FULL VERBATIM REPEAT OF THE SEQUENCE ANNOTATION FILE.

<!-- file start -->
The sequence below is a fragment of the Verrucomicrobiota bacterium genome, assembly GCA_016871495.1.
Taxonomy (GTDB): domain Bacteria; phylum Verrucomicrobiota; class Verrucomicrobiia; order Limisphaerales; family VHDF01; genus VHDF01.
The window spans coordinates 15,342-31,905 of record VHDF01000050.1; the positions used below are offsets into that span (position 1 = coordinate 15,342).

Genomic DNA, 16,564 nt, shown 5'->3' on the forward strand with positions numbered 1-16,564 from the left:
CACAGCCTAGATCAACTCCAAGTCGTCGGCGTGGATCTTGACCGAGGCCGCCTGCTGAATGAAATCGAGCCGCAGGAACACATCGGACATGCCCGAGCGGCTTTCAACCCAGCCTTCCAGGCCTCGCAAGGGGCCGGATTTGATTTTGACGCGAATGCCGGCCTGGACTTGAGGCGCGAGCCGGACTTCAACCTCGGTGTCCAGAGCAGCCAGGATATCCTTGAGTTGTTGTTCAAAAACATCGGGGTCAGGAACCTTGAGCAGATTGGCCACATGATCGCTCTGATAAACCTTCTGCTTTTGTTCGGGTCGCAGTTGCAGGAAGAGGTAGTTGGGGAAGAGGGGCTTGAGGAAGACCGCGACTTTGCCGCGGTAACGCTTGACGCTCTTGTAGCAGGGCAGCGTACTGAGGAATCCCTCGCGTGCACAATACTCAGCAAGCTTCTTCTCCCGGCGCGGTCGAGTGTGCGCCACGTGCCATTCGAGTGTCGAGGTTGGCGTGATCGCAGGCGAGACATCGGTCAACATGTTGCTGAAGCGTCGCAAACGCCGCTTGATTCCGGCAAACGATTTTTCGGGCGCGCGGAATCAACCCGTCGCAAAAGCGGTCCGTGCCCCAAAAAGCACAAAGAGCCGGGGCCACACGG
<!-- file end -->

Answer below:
The sequence below is a fragment of the Verrucomicrobiota bacterium genome, assembly GCA_016871495.1.
Taxonomy (GTDB): domain Bacteria; phylum Verrucomicrobiota; class Verrucomicrobiia; order Limisphaerales; family VHDF01; genus VHDF01.
The window spans coordinates 15,342-31,905 of record VHDF01000050.1; the positions used below are offsets into that span (position 1 = coordinate 15,342).

Genomic DNA, 16,564 nt, shown 5'->3' on the forward strand with positions numbered 1-16,564 from the left:
CACAGCCTAGATCAACTCCAAGTCGTCGGCGTGGATCTTGACCGAGGCCGCCTGCTGAATGAAATCGAGCCGCAGGAACACATCGGACATGCCCGAGCGGCTTTCAACCCAGCCTTCCAGGCCTCGCAAGGGGCCGGATTTGATTTTGACGCGAATGCCGGCCTGGACTTGAGGCGCGAGCCGGACTTCAACCTCGGTGTCCAGAGCAGCCAGGATATCCTTGAGTTGTTGTTCAAAAACATCGGGGTCAGGAACCTTGAGCAGATTGGCCACATGATCGCTCTGATAAACCTTCTGCTTTTGTTCGGGTCGCAGTTGCAGGAAGAGGTAGTTGGGGAAGAGGGGCTTGAGGAAGACCGCGACTTTGCCGCGGTAACGCTTGACGCTCTTGTAGCAGGGCAGCGTACTGAGGAATCCCTCGCGTGCACAATACTCAGCAAGCTTCTTCTCCCGGCGCGGTCGAGTGTGCGCCACGTGCCATTCGAGTGTCGAGGTTGGCGTGATCGCAGGCGAGACATCGGTCAACATGTTGCTGAAGCGTCGCAAACGCCGCTTGATTCCGGCAAACGATTTTTCGGGCGCGCGGAATCAACCCGTCGCAAAAGCGGTCCGTGCCCCAAAAAGCACAAAGAGCCGGGGCCACACGG